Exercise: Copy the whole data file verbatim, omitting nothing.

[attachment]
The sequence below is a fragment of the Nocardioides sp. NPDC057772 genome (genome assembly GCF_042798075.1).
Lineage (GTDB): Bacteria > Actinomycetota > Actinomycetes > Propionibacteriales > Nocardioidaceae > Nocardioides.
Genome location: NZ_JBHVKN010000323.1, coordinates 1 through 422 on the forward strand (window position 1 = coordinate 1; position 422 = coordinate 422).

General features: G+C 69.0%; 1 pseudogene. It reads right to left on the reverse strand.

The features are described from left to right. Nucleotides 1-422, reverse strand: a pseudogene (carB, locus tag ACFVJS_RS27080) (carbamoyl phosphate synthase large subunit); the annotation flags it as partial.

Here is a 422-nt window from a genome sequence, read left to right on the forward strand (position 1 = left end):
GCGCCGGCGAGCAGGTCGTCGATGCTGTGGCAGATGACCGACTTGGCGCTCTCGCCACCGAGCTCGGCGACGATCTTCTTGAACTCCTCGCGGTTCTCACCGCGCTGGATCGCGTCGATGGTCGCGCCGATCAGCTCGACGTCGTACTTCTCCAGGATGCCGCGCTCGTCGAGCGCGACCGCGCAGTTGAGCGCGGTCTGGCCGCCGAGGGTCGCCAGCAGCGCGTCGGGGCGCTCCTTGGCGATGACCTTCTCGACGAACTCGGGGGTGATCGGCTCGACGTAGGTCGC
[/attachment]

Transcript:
The sequence below is a fragment of the Nocardioides sp. NPDC057772 genome (genome assembly GCF_042798075.1).
Lineage (GTDB): Bacteria > Actinomycetota > Actinomycetes > Propionibacteriales > Nocardioidaceae > Nocardioides.
Genome location: NZ_JBHVKN010000323.1, coordinates 1 through 422 on the forward strand (window position 1 = coordinate 1; position 422 = coordinate 422).

General features: G+C 69.0%; 1 pseudogene. It reads right to left on the reverse strand.

The features are described from left to right. Nucleotides 1-422, reverse strand: a pseudogene (carB, locus tag ACFVJS_RS27080) (carbamoyl phosphate synthase large subunit); the annotation flags it as partial.

Here is a 422-nt window from a genome sequence, read left to right on the forward strand (position 1 = left end):
GCGCCGGCGAGCAGGTCGTCGATGCTGTGGCAGATGACCGACTTGGCGCTCTCGCCACCGAGCTCGGCGACGATCTTCTTGAACTCCTCGCGGTTCTCACCGCGCTGGATCGCGTCGATGGTCGCGCCGATCAGCTCGACGTCGTACTTCTCCAGGATGCCGCGCTCGTCGAGCGCGACCGCGCAGTTGAGCGCGGTCTGGCCGCCGAGGGTCGCCAGCAGCGCGTCGGGGCGCTCCTTGGCGATGACCTTCTCGACGAACTCGGGGGTGATCGGCTCGACGTAGGTCGC